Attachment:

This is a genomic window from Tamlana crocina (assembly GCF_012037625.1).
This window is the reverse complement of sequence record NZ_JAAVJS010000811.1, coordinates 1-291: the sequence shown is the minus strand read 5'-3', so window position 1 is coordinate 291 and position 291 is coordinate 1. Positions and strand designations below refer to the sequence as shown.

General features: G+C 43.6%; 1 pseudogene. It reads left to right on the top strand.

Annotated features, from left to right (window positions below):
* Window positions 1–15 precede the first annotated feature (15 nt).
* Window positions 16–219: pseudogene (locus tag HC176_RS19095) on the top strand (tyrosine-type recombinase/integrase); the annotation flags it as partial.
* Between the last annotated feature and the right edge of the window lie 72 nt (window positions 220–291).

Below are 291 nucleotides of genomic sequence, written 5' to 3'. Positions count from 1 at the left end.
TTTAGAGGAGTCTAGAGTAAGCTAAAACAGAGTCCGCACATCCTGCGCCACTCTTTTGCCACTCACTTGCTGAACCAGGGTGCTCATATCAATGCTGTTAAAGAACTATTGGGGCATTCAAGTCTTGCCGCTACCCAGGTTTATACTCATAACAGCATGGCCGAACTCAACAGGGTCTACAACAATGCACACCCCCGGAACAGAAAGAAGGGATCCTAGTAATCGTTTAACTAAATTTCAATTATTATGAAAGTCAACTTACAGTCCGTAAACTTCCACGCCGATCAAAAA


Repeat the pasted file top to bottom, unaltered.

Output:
This is a genomic window from Tamlana crocina (assembly GCF_012037625.1).
This window is the reverse complement of sequence record NZ_JAAVJS010000811.1, coordinates 1-291: the sequence shown is the minus strand read 5'-3', so window position 1 is coordinate 291 and position 291 is coordinate 1. Positions and strand designations below refer to the sequence as shown.

General features: G+C 43.6%; 1 pseudogene. It reads left to right on the top strand.

Annotated features, from left to right (window positions below):
* Window positions 1–15 precede the first annotated feature (15 nt).
* Window positions 16–219: pseudogene (locus tag HC176_RS19095) on the top strand (tyrosine-type recombinase/integrase); the annotation flags it as partial.
* Between the last annotated feature and the right edge of the window lie 72 nt (window positions 220–291).

Below are 291 nucleotides of genomic sequence, written 5' to 3'. Positions count from 1 at the left end.
TTTAGAGGAGTCTAGAGTAAGCTAAAACAGAGTCCGCACATCCTGCGCCACTCTTTTGCCACTCACTTGCTGAACCAGGGTGCTCATATCAATGCTGTTAAAGAACTATTGGGGCATTCAAGTCTTGCCGCTACCCAGGTTTATACTCATAACAGCATGGCCGAACTCAACAGGGTCTACAACAATGCACACCCCCGGAACAGAAAGAAGGGATCCTAGTAATCGTTTAACTAAATTTCAATTATTATGAAAGTCAACTTACAGTCCGTAAACTTCCACGCCGATCAAAAA